Master Ayub: A legendary hero
People who believe in Pakistan and are working for its development regardless of any reward or recognition in return. Master Ayub has been teaching unprivileged children for over a decade. In an open air classroom in a park in Sector F-6, he teaches over 200 street kids free of cost. After their morning duties, these children gather in this park every evening to learn, to get education. He is no celebrity nor he is a very wealthy person but his heart is big and he has dedicated his life to teaching poor kids. Is Ayub paid for his services? Not at all, he does it for the sheer happiness and joy one gets for giving back to the community. “If Master Ayub leaves, no one will ever teach us again. He gets us books, stationary and teaches us everything,” Shahzeb, a seven-year-old student, said.
Complete Story: http://pakobserver.net/detailnews.asp?id=241488
Thousands of kids benefit from Rota project in Swat
One of the schools built as part of Rota’s INSPIRE project in the Swat Valley in Pakistan. DOHA: Thousands of children are enjoying benefits of Reach out to Asia’s (Rota) three-year Infrastructure Support and Professional Improvement to Revitalise Education (INSPIRE) project in the Swat District of Khyber Pakhtunkhwa Province, Pakistan. Working with CARE, Rota has supported the project which provides quality education for children and youth in 42 schools in the Swat Valley, including increasing children’s leadership skills and social cohesion through extracurricular sport activities.
Pakistan’s multiple crises
An international conference at Oxford University on May 10 looked at the possible opportunities that may arise out of the multiple crises that Pakistan currently faces. During proceedings and presentations, the 27 speakers — including those from Pakistan, the US, Germany, Canada and the UK — dilated on the security, economy, sociology and foreign relations of Pakistan. Much of the talk centred around the crisis of governance, insecurity, energy issues, ethnic and nationalistic conflicts and Pakistan’s policy discord with India, the US and its skewed policy towards Afghanistan. Ironically, even relatively optimistic speakers predicated their projections on several ‘ifs’ and ‘buts’.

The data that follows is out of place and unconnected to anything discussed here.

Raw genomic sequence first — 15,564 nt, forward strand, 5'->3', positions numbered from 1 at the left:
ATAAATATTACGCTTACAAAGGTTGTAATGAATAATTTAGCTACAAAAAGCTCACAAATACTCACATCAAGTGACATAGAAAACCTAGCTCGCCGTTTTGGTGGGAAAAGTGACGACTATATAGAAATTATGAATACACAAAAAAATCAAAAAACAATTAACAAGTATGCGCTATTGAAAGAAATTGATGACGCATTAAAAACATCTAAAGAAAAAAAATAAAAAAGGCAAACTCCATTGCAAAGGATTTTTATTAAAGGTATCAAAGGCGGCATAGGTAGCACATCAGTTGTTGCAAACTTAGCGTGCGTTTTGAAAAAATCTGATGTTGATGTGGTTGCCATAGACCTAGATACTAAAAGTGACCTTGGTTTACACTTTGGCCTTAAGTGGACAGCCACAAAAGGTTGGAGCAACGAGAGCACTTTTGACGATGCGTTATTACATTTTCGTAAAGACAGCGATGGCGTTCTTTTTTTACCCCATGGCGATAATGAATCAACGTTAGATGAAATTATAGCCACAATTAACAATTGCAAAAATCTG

Complete Story: http://tribune.com.pk/story/707969/pakistans-multiple-crises/
Lagging Behind On MDGs
In the year 2000, Pakistan adapted the Millennium Declaration and pledged to achieve 16 national targets and 33 indicators by 2020. As only five years remain, it is becoming clear that the country is seriously lagging behind and will miss at least 23 of the set targets. The MDGs mainly focus on human development including issues such as poverty, food security, education, gender equality, child mortality, maternal health, environmental sustainability, curtailment of HIV-Aids and global partnership for development. The lack of progress can be attributed to several factors: the sudden collapse of economy in 2008, natural disasters in the form of floods, political turmoil and poor security situation. However, the country’s leadership and institutions cannot be allowed to escape responsibility as they’ve displayed a serious lack of will in meeting these important challenges.
Two teachers shot dead in Hangu
Two teachers were gunned down when unidentified armed men opened fire near a government high school in Chasma Jaat area of Hangu district today morning. According to police, the school teachers were on their way to discharge their duties at the government high school in Gul Bagh area of Hangu at 7:30 am when armed attackers ambushed them with bullet shots, leaving the two teachers severely injured while the assailants escaped successfully from the scene.
Prep and Nursery classes to be started in public schools
Government of Punjab is trying to start prep and nursery classes in public schools to give the sense of education to be started at 1st class level.
Complete Story: http://www.nawaiwaqt.com.pk/E-Paper/islamabad/2014-05-14/page-2